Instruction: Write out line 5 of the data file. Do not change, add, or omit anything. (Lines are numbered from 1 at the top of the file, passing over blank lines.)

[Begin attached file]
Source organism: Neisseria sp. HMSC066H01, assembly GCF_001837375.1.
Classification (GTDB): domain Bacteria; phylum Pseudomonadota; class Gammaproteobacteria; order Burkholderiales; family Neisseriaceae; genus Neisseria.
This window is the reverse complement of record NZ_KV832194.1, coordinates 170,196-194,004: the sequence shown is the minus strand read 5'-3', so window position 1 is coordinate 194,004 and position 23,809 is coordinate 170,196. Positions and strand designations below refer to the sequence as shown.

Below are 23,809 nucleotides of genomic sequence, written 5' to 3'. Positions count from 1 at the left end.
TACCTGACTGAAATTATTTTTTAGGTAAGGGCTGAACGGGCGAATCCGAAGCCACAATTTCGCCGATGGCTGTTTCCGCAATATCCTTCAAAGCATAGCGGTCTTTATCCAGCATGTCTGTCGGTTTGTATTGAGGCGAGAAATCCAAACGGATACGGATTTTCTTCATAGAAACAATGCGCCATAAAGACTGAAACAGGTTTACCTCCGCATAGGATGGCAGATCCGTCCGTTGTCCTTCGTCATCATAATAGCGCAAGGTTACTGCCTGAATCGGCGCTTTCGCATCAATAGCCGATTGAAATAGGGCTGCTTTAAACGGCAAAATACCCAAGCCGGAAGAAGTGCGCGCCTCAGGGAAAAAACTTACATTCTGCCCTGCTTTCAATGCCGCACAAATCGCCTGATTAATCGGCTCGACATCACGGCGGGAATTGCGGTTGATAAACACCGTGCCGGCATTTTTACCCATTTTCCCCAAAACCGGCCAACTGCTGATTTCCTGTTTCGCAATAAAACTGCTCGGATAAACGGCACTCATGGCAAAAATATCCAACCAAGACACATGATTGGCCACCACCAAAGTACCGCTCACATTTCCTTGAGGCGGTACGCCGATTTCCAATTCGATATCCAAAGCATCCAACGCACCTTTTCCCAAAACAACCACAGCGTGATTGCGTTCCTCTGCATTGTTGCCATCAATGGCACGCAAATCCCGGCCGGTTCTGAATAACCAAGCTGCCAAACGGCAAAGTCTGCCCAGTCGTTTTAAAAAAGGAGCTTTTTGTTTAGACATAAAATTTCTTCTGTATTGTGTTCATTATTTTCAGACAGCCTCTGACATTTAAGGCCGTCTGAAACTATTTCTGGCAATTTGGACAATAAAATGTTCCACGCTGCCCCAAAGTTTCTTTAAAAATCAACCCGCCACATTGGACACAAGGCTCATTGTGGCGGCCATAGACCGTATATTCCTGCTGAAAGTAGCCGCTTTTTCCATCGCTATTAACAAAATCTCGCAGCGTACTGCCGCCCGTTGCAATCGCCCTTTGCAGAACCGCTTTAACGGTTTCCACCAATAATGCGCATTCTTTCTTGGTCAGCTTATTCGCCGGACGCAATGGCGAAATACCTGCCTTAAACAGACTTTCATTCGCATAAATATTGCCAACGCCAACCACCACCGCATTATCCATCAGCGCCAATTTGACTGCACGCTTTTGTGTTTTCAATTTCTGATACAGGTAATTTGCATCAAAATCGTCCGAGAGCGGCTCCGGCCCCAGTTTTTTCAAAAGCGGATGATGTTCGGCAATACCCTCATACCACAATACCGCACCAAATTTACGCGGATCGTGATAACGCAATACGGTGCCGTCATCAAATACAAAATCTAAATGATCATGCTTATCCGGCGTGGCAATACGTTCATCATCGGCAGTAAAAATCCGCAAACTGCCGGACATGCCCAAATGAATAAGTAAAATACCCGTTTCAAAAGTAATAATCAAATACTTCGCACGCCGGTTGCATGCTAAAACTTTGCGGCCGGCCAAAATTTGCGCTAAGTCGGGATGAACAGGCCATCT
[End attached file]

TACCTGACTGAAATTATTTTTTAGGTAAGGGCTGAACGGGCGAATCCGAAGCCACAATTTCGCCGATGGCTGTTTCCGCAATATCCTTCAAAGCATAGCGGTCTTTATCCAGCATGTCTGTCGGTTTGTATTGAGGCGAGAAATCCAAACGGATACGGATTTTCTTCATAGAAACAATGCGCCATAAAGACTGAAACAGGTTTACCTCCGCATAGGATGGCAGATCCGTCCGTTGTCCTTCGTCATCATAATAGCGCAAGGTTACTGCCTGAATCGGCGCTTTCGCATCAATAGCCGATTGAAATAGGGCTGCTTTAAACGGCAAAATACCCAAGCCGGAAGAAGTGCGCGCCTCAGGGAAAAAACTTACATTCTGCCCTGCTTTCAATGCCGCACAAATCGCCTGATTAATCGGCTCGACATCACGGCGGGAATTGCGGTTGATAAACACCGTGCCGGCATTTTTACCCATTTTCCCCAAAACCGGCCAACTGCTGATTTCCTGTTTCGCAATAAAACTGCTCGGATAAACGGCACTCATGGCAAAAATATCCAACCAAGACACATGATTGGCCACCACCAAAGTACCGCTCACATTTCCTTGAGGCGGTACGCCGATTTCCAATTCGATATCCAAAGCATCCAACGCACCTTTTCCCAAAACAACCACAGCGTGATTGCGTTCCTCTGCATTGTTGCCATCAATGGCACGCAAATCCCGGCCGGTTCTGAATAACCAAGCTGCCAAACGGCAAAGTCTGCCCAGTCGTTTTAAAAAAGGAGCTTTTTGTTTAGACATAAAATTTCTTCTGTATTGTGTTCATTATTTTCAGACAGCCTCTGACATTTAAGGCCGTCTGAAACTATTTCTGGCAATTTGGACAATAAAATGTTCCACGCTGCCCCAAAGTTTCTTTAAAAATCAACCCGCCACATTGGACACAAGGCTCATTGTGGCGGCCATAGACCGTATATTCCTGCTGAAAGTAGCCGCTTTTTCCATCGCTATTAACAAAATCTCGCAGCGTACTGCCGCCCGTTGCAATCGCCCTTTGCAGAACCGCTTTAACGGTTTCCACCAATAATGCGCATTCTTTCTTGGTCAGCTTATTCGCCGGACGCAATGGCGAAATACCTGCCTTAAACAGACTTTCATTCGCATAAATATTGCCAACGCCAACCACCACCGCATTATCCATCAGCGCCAATTTGACTGCACGCTTTTGTGTTTTCAATTTCTGATACAGGTAATTTGCATCAAAATCGTCCGAGAGCGGCTCCGGCCCCAGTTTTTTCAAAAGCGGATGATGTTCGGCAATACCCTCATACCACAATACCGCACCAAATTTACGCGGATCGTGATAACGCAATACGGTGCCGTCATCAAATACAAAATCTAAATGATCATGCTTATCCGGCGTGGCAATACGTTCATCATCGGCAGTAAAAATCCGCAAACTGCCGGACATGCCCAAATGAATAAGTAAAATACCCGTTTCAAAAGTAATAATCAAATACTTCGCACGCCGGTTGCATGCTAAAACTTTGCGGCCGGCCAAAATTTGCGCTAAGTCGGGATGAACAGGCCATCT